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LegalGems, Lawyer
Category: Family Law
Satisfied Customers: 10484
Experience:  Experienced Family Law Attorney
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My wife is chasing me child support. I am 73 years old and

Customer Question

my wife is chasing me for back child support. I am 73 years old and she obtained this judgement for 20k per month
when I was unemployed, living in Ma, and not present for the hearing. She agreed to accept 300.00 per month. Now that my son stopped giving her money she is chasing me using Ma. I have live in Florida for the past 9 years and she has live in Florida for the past 10. Does Ma. have any jurisdiction.
Submitted: 1 year ago.
Category: Family Law
Expert:  LegalGems replied 1 year ago.

Under the Uniform Interstate Family Support Act, a federal act that governs both child and spousal support, the issuing court's order remains in effect until modified, and can be enforced by that state, or another state's, support collection services.

That act is here:

Most courts will not agree to a modification of support, even if there is a verbal agreement modifying the amount, because the court tends to be reluctant to modify court orders prior to the date of the filing for the request for modification (this is unfortunate because most people assume an agreement between the parties is sufficient in and of itself).

It is also possible to negotiate the arrears; the agency that is garnishing the support would have information on this, as each department has a different program available, with different requirements.

I'm sure this is not what you wanted to hear; but I have a duty to report accurate information. Since the law is always evolving, one may wish to hire an attorney to present the case to the judge to show the inequity of having a verbal agreement and then attempting to "reinstate" a court order; but again, most judges will not entertain that argument.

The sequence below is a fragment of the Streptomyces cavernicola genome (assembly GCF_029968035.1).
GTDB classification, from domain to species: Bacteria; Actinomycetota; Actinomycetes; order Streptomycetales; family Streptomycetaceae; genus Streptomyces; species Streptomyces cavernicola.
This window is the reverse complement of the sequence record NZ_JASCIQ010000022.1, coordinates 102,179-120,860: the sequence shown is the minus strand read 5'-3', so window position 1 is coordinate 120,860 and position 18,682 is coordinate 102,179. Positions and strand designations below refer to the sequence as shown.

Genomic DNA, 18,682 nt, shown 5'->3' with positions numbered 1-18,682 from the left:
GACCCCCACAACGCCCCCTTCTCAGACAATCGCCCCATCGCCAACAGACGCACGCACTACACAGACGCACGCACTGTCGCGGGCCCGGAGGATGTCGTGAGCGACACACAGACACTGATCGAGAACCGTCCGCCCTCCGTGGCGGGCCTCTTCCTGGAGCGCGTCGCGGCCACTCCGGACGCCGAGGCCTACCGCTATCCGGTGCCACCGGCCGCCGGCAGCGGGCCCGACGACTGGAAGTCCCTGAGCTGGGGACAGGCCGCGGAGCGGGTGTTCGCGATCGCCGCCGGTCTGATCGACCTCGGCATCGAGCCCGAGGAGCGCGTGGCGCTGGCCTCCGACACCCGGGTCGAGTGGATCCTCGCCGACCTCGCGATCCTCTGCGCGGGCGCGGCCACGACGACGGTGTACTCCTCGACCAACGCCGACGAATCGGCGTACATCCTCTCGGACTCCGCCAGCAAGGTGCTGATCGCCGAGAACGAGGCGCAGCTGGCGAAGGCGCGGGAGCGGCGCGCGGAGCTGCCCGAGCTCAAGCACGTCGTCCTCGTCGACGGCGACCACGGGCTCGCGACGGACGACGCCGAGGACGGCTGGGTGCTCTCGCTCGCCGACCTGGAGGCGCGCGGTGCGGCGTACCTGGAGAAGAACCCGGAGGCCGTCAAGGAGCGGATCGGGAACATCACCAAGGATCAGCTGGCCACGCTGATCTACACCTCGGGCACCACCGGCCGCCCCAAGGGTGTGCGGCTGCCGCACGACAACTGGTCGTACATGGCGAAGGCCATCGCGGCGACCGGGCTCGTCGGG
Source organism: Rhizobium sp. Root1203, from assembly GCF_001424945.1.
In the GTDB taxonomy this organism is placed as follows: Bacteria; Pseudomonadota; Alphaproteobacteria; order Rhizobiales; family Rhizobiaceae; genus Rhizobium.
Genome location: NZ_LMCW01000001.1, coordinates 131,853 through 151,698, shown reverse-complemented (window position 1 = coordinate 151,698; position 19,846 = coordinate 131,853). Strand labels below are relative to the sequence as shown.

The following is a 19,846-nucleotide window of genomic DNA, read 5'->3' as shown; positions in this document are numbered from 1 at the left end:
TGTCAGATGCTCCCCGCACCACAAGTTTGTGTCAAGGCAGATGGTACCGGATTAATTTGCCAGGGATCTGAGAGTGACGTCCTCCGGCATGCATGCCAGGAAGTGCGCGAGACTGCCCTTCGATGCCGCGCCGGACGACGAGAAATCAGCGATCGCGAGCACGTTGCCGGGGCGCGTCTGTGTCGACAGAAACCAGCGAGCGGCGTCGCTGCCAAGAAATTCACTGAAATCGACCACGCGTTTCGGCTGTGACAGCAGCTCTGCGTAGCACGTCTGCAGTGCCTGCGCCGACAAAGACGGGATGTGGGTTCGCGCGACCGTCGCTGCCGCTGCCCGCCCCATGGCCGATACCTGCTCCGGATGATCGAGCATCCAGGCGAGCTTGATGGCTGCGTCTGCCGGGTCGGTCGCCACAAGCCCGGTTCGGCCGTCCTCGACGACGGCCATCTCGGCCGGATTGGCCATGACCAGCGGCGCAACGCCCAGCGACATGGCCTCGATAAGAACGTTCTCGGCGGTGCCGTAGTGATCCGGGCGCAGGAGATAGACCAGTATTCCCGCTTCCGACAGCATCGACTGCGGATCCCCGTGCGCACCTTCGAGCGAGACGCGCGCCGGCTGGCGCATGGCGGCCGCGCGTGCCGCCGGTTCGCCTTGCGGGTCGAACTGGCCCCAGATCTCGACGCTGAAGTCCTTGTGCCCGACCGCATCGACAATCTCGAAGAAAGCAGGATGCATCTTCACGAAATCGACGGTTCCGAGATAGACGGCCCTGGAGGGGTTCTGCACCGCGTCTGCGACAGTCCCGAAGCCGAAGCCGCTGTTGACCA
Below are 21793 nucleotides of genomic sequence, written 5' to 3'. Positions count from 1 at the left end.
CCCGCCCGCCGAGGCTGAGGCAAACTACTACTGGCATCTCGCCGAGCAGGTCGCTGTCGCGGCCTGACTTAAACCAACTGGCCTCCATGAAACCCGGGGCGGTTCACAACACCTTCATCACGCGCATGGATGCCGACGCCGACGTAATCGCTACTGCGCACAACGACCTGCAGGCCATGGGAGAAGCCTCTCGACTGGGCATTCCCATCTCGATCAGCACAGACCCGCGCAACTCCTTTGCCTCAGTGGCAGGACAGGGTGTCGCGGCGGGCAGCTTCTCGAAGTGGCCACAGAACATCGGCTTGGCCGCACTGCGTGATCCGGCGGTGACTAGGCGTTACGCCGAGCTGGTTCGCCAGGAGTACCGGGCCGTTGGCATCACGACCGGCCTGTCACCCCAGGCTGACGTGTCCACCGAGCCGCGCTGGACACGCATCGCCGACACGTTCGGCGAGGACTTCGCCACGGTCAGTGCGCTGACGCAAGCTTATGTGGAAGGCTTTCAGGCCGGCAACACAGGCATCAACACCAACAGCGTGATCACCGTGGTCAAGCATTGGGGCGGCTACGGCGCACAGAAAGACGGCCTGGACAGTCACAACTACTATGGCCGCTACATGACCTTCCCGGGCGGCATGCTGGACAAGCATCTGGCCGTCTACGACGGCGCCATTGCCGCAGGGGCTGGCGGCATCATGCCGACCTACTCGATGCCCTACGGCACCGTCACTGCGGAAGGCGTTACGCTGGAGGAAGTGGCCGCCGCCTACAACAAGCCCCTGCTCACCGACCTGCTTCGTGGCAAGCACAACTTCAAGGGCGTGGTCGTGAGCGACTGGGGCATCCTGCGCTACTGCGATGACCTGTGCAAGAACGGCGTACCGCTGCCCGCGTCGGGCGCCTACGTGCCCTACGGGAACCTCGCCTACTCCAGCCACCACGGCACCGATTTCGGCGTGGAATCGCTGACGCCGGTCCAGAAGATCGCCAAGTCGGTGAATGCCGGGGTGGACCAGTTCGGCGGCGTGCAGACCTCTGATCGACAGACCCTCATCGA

Expert:  LegalGems replied 1 year ago.

a case specific to FL: Sootin v. Sootin 41 So. 3d 993 (Fla. Dist. Ct. App. 2010)-

Finding: Under UIFSA, the Florida (issuing) court has 'continuing exclusive jurisdiction over a spousal support order throughout the existence of the support obligation.'

So the issuing court has continuing and exclusive jurisdiction even if both parties relocated out of state (as they did in the above referenced case)

Customer: replied 1 year ago.
I don't feel you read my question correctly We both live in Fl now where the order was issued for the past nine years I don't feel that Ma has any juristiction
Expert:  LegalGems replied 1 year ago.

The Act is a federal act and applies to all states; the FL case that I cited discussed a couple that had a support order in a different state and both parties later moved to FL. FL declined jurisdiction based on the act, stating that the state that initial jurisdiction continues to have exclusive and continuous jurisdiction pursuant to the act, and directed the parties to litigate any issues in the state that issued the order -even though both parties were residents of FL.

It does not make much sense, and the law is different for child support, but for some reason the legislature did not make allowance for the transfer of spousal support cases. A state may enforce another state's order, but may not modify/terminate it. The initiating state may pursue collections based on the original order.

Customer: replied 1 year ago.
In this case the initiating state is Fl and they are not pursuing me Again I believe Ma has no juristiction
Expert:  LegalGems replied 1 year ago.

If the initiating state is FL, then FL has the continuing exclusive jurisdiction. From reading the question, it appeared that the order initiated in MA. So if it in fact initiated in FL, then you are correct that MA would not be involved with that issue.